Having a baby that is of large gestational age (LGA) is the most frequent complication of pregnancy in women with type 1 or type 2 diabetes, but a number of other issues are also common, according to a study published by The Lancet Diabetes & Endocrinology on Jan. 28. The British cohort study included 8,690 pregnancies in women with type 1 diabetes (median duration of diabetes, 13 years) and 8,685 in women with type 2 diabetes (median duration of diabetes, 3 years). Preterm delivery occurred in 42.5% and 23.4% of pregnancies, respectively. Rates of LGA birthweight were 52.2% and 26.2%, respectively. Prevalence of congenital anomalies and stillbirth was similar with either type of diabetes (44.8 vs. 40.5 per 1,000 and 10.4 vs. 13.5 per 1,000, respectively), but neonatal death was higher with type 2 diabetes (7.4 per vs. 11.2 per 1,000). Independent risk factors for perinatal death included having a third trimester HbA1c level of 6.5% or higher, being in the highest deprivation quintile, and having type 2 versus type 1 diabetes.
The authors noted that they identified maternal glycemia and body mass index as modifiable risk factors, highlighting the importance of dietary and psychosocial support. “Improving pregnancy outcomes is a shared challenge that requires better integration of diabetes health-care systems across primary care, paediatric and young adult clinics, and adult diabetes, obesity, and maternity services,” they wrote.
Traditional markers of glycemic control better predict obstetric and neonatal outcomes in pregnancies of women with type 1 diabetes than newer alternatives, according to a study published by Diabetes Care on Jan. 25. The secondary analysis of the Continuous Glucose Management (CGM) in Pregnant Women With Type 1 Diabetes Trial compared HbA1c levels, CGM data, and alternative biochemical markers (glycated CD59, 1,5-anhydroglucitol, fructosamine, glycated albumin) to predict pregnancy complications (preeclampsia, preterm delivery, LGA, neonatal hypoglycemia, admission to neonatal ICU). Time in the range of 63 to 140 mg/dL (3.5 to 7.8 mmol/L) and above 140 mg/dL (7.8 mmol/L) were the most consistently predictive CGM metrics, the authors found. They noted that HbA1c level was also a consistent predictor and that some of alternative laboratory markers “showed promise, but overall, they had lower predictive ability than HbA1c.”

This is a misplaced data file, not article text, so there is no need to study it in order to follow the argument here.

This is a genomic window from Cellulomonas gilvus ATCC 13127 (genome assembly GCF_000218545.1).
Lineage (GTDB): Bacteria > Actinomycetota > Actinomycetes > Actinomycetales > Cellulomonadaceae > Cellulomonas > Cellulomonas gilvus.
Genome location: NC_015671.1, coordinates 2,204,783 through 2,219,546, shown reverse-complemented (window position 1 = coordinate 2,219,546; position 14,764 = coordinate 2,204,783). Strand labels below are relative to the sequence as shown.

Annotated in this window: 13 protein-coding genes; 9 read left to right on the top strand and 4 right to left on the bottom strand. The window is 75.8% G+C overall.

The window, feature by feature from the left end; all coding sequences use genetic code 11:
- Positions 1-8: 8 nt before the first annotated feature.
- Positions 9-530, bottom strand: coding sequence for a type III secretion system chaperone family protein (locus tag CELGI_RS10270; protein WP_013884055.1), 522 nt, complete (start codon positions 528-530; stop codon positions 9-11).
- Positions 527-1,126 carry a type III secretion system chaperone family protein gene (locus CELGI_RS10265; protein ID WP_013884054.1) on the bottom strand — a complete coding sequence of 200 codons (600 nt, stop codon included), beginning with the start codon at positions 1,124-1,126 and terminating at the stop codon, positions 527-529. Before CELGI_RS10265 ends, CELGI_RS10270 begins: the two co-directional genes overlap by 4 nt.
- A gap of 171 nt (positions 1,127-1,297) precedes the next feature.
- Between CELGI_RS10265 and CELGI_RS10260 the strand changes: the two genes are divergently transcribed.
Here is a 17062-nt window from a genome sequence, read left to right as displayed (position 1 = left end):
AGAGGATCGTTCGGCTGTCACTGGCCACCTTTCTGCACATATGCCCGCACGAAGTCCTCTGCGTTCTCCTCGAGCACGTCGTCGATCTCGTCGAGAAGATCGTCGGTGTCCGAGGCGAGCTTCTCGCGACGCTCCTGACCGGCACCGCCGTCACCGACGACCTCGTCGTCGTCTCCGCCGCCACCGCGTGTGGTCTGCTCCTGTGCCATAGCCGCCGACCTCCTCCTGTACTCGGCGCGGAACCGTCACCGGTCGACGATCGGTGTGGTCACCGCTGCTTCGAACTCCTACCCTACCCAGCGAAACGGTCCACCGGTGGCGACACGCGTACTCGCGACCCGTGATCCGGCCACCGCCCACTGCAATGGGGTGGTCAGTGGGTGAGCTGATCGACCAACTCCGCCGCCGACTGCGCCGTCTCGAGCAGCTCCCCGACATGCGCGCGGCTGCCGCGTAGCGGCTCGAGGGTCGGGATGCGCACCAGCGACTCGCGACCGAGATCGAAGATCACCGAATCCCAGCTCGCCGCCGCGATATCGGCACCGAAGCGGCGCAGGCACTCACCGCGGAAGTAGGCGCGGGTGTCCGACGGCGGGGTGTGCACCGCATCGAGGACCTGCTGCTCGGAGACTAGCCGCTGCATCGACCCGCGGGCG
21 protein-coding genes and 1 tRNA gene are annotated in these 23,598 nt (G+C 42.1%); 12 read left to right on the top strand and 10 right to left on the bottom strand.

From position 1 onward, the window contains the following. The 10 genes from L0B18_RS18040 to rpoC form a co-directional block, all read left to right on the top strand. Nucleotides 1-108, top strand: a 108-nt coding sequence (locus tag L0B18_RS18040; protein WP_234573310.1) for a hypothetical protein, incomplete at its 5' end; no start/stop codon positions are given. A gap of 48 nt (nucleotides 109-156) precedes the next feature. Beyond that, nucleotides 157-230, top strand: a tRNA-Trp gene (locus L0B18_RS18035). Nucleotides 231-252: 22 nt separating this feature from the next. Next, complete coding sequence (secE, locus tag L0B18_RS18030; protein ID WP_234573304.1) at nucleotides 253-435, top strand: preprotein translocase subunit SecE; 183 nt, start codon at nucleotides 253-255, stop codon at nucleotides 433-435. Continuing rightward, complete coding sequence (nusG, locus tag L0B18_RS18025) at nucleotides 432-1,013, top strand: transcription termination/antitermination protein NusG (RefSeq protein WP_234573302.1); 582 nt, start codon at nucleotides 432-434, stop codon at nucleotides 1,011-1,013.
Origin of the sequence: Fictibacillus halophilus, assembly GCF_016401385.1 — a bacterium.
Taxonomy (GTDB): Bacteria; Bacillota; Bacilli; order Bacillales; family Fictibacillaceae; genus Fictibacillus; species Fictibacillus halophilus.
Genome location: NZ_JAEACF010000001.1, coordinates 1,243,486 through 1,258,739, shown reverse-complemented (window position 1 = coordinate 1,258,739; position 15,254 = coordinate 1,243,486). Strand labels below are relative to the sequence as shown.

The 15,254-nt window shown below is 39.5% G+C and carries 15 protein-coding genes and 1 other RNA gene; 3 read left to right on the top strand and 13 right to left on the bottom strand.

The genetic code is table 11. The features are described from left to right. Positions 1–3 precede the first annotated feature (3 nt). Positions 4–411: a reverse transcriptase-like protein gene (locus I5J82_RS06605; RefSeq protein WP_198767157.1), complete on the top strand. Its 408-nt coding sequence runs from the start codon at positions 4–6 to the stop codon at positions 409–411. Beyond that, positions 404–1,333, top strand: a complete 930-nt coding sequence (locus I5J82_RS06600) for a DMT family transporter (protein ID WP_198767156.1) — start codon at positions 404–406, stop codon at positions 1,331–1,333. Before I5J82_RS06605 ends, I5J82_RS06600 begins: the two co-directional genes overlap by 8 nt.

Finally, pregnant women with type 1 diabetes eat an acceptable amount of carbohydrates but less fiber than recommended, according to a review published in the January Food Science & Nutrition. With a narrative literature search, researchers identified five observational studies with a total of 810 pregnant women with type 1 diabetes, which they compared to 15 studies with more than 100,000 pregnant women without diabetes. The women with diabetes had a mean total carbohydrate intake of 218 g/d, which was 20% lower than the average in women without diabetes but still within the acceptable range of 45% to 64% of energy intake. However, their mean intake of dietary fiber was lower than recommended for pregnant women regardless of presence of diabetes. The authors called for a focus on sufficient fiber intake and “additional studies of total carbohydrate intake including data on fiber and sugar intake with their relation to glycemic control and pregnancy outcome.”